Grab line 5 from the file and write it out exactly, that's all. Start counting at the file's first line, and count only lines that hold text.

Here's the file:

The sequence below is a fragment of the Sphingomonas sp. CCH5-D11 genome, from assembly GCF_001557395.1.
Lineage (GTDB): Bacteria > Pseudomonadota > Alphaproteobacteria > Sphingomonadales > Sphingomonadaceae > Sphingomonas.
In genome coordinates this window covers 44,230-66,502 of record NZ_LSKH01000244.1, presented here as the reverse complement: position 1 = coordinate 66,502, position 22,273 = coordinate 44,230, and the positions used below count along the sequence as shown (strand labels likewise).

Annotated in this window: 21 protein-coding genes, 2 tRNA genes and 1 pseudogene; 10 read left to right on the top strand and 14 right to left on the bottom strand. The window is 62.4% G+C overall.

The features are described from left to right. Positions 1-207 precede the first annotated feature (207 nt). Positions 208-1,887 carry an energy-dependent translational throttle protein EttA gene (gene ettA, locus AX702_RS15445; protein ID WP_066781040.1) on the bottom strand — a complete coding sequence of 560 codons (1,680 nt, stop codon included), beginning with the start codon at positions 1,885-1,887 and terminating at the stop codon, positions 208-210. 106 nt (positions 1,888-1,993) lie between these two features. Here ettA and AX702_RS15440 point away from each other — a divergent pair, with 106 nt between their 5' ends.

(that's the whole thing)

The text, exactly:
The features are described from left to right. Positions 1-207 precede the first annotated feature (207 nt). Positions 208-1,887 carry an energy-dependent translational throttle protein EttA gene (gene ettA, locus AX702_RS15445; protein ID WP_066781040.1) on the bottom strand — a complete coding sequence of 560 codons (1,680 nt, stop codon included), beginning with the start codon at positions 1,885-1,887 and terminating at the stop codon, positions 208-210. 106 nt (positions 1,888-1,993) lie between these two features. Here ettA and AX702_RS15440 point away from each other — a divergent pair, with 106 nt between their 5' ends.